1995 -- finsyn abolished
  • 33.
  • 34. Public Television
    Founded in 1969 by Act of Congress
    receives funds (through the Corporation for Public Broadcasting) from Congress
  • 35. Telecommunications Act of 1996
    allowed competition for all telecommunications markets
    eliminated most cross-market entry barriers
    relaxed concentration and merger rules
    new implementation obligations on the FCC and state regulators
    restrictions on television violence and “indecent” online communications
  • 36. Some results include . . .
    Increased consolidation
    Increased vertical integration
  • 37. Clear Channel
    owns, programs or sells airtime for 1,200 radio stations
    240 stations internationally
    50 syndicated programs
    another merger: CBS and Viacom
  • 38. Media Ownership Rules
    Always a debate
  • 39. Telecommunications Act of 1996 requires FCC to review ownership rule biennially.
    Also two federal court decisions striking down some rules.
    2010, the Commission will open a new phase of a rulemaking proceeding.
  • 40. Analyze ownership rules
    To determine if
    “necessary in the public interest as the result of competition.”
  • 41. Local Television
    Local television multiple ownership rule.
    1964 -- one to a market.
    Rule relaxed late 90’s allow duopolies where 8 independent voices in market.
    only one can be in top 4 in market
  • 42. Local Radio Ownership Rule
    Big market (45 or more stations) -- can own 8 stations, no more than 5 of a kind
    30-44 commercial stations, can own 7, but no more than 4 of a kind
    15-29 commercial stations, can own 6, no more than 4 of a kind
    14 or less, can own 6, no more than 4 of a kind, no more than 50% of the market
  • 43. National TV Ownership
    May own stations reaching up to 39% of national audience.
    UHF reach discounted by 50%
  • 44. Dual Network Rule
    Top four national broadcast networks may not merge.
  • 45. Media Cross-Ownership
    Radio-television cross-ownership possible.
    Newspaper-television cross-ownership possible.
  • 46.
  • 47. Other Things that Are Good to Know
  • 48. Other Powers of the FCC
    Fines (forfeitures)
    Revoke Licenses
    Refuse to Renew Licenses
    Position Papers
    Informal Negotiations
  • 49. Specific Rules
    Foreign ownership
    Political Advertising
    Children’s Television
  • 50. More Rules
    Advanced television (digital; HDTV)
  • 51. Advertising
    False and deceptive advertising prohibited
    Puffery (exaggerated sales talk) is okay
    Endorsements must reflect honest beliefs or experience of endorser
  • 52. Federal Trade Commission (FTC)
    Enforcement Powers Against Deceptive Advertising
    Consent Decrees
    Cease and Desist Orders
    Corrective Advertising
    Industry Wide Actions
  • 53. Federal Communications Commission (FCC)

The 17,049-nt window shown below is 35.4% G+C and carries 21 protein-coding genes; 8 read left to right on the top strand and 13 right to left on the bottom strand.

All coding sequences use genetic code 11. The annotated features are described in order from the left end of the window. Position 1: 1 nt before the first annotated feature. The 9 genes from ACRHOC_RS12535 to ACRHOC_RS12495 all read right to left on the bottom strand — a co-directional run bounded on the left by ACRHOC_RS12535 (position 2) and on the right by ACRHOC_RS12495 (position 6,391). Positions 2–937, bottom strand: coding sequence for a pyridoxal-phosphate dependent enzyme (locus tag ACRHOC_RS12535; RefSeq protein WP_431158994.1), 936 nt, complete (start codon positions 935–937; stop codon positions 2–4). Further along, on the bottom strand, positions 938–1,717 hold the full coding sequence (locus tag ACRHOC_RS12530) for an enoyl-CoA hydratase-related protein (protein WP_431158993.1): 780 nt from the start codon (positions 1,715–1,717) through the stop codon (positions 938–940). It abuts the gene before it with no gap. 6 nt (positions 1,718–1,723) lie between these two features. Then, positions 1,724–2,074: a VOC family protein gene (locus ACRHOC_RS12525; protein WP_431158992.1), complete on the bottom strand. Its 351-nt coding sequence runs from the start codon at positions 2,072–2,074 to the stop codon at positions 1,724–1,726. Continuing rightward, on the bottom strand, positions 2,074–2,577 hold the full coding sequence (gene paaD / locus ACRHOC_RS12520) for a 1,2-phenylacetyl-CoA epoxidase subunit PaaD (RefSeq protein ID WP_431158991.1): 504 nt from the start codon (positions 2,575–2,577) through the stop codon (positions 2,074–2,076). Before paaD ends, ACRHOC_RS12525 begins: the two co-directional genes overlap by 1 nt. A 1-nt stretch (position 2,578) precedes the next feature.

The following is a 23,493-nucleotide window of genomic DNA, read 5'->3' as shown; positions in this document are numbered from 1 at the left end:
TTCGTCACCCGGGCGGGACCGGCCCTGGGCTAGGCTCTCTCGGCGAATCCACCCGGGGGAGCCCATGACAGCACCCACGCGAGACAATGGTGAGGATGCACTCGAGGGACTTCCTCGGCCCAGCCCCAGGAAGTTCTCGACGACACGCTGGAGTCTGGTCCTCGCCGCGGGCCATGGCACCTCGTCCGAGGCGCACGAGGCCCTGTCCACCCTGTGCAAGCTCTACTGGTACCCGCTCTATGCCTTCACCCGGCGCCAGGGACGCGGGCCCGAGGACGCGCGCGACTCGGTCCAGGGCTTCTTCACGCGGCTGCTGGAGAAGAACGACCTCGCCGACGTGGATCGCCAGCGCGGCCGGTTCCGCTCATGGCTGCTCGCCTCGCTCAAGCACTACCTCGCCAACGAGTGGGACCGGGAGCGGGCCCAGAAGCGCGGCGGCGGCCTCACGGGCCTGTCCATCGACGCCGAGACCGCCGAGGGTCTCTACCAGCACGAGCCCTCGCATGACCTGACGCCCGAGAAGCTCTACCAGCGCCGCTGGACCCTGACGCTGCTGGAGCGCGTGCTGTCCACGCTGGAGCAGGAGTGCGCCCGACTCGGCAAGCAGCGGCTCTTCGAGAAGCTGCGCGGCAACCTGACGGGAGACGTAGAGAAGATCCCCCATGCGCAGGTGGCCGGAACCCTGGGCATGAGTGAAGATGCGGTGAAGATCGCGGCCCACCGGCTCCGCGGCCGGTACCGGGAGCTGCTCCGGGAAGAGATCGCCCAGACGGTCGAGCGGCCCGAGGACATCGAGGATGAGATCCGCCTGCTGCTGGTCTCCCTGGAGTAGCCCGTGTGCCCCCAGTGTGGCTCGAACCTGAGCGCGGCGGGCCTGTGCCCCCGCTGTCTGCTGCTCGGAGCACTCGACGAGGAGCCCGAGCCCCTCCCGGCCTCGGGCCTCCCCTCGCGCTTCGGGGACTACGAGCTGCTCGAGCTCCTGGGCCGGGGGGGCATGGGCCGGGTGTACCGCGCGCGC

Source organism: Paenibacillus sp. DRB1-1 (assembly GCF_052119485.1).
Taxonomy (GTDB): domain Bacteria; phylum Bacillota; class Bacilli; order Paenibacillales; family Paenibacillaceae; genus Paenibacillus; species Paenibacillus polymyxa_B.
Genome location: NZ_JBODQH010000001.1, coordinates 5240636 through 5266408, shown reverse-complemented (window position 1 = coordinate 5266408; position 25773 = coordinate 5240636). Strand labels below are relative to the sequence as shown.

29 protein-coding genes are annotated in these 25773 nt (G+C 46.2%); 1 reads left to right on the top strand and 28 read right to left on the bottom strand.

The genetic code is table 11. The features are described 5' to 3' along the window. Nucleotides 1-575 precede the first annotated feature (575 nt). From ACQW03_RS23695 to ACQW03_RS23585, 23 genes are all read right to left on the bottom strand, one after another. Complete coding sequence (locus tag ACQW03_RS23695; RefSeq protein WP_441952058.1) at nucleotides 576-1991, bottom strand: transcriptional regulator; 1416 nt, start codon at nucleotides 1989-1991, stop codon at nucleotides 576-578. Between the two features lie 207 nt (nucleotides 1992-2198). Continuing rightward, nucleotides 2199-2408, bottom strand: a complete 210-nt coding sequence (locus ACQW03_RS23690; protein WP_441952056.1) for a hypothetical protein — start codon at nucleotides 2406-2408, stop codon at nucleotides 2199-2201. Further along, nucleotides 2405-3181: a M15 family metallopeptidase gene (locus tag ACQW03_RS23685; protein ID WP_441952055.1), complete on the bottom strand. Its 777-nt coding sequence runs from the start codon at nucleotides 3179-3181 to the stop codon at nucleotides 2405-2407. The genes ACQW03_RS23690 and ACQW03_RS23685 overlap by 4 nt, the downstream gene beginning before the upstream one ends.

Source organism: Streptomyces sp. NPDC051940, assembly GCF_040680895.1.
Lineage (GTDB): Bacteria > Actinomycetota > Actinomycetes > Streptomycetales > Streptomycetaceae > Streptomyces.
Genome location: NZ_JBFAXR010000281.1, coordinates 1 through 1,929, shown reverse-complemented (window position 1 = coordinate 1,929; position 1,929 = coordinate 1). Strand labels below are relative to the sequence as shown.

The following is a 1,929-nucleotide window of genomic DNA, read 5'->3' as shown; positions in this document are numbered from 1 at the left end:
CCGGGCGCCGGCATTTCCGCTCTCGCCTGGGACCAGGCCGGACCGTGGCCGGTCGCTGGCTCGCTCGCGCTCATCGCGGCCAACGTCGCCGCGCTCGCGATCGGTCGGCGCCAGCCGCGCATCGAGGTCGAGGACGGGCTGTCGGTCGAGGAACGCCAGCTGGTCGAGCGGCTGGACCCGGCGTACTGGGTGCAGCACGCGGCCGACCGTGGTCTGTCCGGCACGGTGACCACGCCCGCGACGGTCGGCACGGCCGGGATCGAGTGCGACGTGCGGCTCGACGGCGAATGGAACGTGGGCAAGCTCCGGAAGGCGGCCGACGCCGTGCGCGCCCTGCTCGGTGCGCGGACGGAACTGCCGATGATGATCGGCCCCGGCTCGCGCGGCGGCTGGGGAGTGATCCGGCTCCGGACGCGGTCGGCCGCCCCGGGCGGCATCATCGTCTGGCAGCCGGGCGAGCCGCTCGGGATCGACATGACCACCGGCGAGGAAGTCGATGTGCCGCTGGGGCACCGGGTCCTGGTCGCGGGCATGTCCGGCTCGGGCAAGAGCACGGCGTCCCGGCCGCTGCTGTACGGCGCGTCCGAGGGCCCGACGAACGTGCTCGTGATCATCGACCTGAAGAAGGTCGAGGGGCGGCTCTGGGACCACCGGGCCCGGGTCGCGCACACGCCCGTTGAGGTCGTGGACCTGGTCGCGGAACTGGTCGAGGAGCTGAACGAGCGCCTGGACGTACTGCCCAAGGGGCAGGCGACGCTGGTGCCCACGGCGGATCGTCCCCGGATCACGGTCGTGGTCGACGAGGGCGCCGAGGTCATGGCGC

Regulates amount of advertising in children’s programming
    12 minutes per hour weekdays
    10.5 minutes per hour weekends
    No “program-length” commercials (host-selling)
    Program separators required
  • 54. Indecency
    language or material that, in context, depicts or describes, in terms patently offensive as measured by contemporary community standards for the broadcast medium, sexual or excretory organs or activities
    prohibited between 6:00 a.m. and 10:00 p.m.
  • 55. Miller Test
    Average person, applying contemporary community standards, would find that the work taken as a whole appeals to the prurient interest;
    Work depicts or describes in a patently offensive way sexual conduct specifically defined by the applicable state law; and
    Work, taken as a whole, lacks serious literary, artistic, political, or scientific value.
  • 56. Libel
    Libel -- written
    Slander -- spoken
    Some states, broadcast defamation is libel
    California, broadcast defamation is slander
    Purpose -- redress for injury to one’s reputation
  • 57. Privacy
    Commercial appropriation
    Public disclosure of embarrassing private facts
    False light
  • 58. Economic Impact
    cost of litigation
    libel insurance
  • 59. Copyright
  • 60. Exclusive Rights under ©
    Derivation (prepare derivative works)
  • 61. Fair Use Exception
    Purpose and character of use (commercial or nonprofit educational)
    Nature of copyrighted work
    Amount of copyrighted work used
    Effect of use upon potential market for or value of the copyrighted work
  • 62. Antitrust
    Sherman Act
    Federal Trade Commission Act
    Clayton Act
    Hart-Scott-Rodino Act
  • 63. Sherman Act
    every contract, combination . . . , or conspiracy, in restraint of trade
    “monopolize, or attempt to monopolize," trade or commerce
  • 64. Federal Trade Commission Act
    unfair methods of competition
  • 65. Clayton Act
    prohibits mergers and acquisitions where the effect "may be substantially to lessen competition, or to tend to create a monopoly."
  • 66. Hart-Scott-Rodino Act
    requires the prior notification of large mergers to both the FTC and the Justice Department